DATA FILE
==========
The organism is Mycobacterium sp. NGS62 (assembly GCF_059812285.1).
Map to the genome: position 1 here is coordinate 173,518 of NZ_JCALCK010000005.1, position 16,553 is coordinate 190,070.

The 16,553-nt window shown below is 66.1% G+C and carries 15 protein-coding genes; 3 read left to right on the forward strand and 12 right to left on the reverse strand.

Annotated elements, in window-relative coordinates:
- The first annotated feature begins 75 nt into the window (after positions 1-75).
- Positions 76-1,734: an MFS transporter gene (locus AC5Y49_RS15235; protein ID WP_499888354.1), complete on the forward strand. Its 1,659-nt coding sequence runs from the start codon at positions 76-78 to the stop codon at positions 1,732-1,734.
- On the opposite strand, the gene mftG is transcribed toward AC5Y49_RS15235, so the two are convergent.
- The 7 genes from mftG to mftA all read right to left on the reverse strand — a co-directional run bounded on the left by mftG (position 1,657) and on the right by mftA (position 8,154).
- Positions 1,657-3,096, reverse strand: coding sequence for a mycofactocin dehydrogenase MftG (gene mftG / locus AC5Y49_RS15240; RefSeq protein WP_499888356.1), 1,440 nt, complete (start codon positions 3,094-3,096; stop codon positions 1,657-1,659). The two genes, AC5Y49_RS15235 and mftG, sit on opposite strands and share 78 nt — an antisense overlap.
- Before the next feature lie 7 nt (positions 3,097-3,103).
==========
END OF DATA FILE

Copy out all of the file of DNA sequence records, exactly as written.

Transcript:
The organism is Mycobacterium sp. NGS62 (assembly GCF_059812285.1).
Map to the genome: position 1 here is coordinate 173,518 of NZ_JCALCK010000005.1, position 16,553 is coordinate 190,070.

The 16,553-nt window shown below is 66.1% G+C and carries 15 protein-coding genes; 3 read left to right on the forward strand and 12 right to left on the reverse strand.

Annotated elements, in window-relative coordinates:
- The first annotated feature begins 75 nt into the window (after positions 1-75).
- Positions 76-1,734: an MFS transporter gene (locus AC5Y49_RS15235; protein ID WP_499888354.1), complete on the forward strand. Its 1,659-nt coding sequence runs from the start codon at positions 76-78 to the stop codon at positions 1,732-1,734.
- On the opposite strand, the gene mftG is transcribed toward AC5Y49_RS15235, so the two are convergent.
- The 7 genes from mftG to mftA all read right to left on the reverse strand — a co-directional run bounded on the left by mftG (position 1,657) and on the right by mftA (position 8,154).
- Positions 1,657-3,096, reverse strand: coding sequence for a mycofactocin dehydrogenase MftG (gene mftG / locus AC5Y49_RS15240; RefSeq protein WP_499888356.1), 1,440 nt, complete (start codon positions 3,094-3,096; stop codon positions 1,657-1,659). The two genes, AC5Y49_RS15235 and mftG, sit on opposite strands and share 78 nt — an antisense overlap.
- Before the next feature lie 7 nt (positions 3,097-3,103).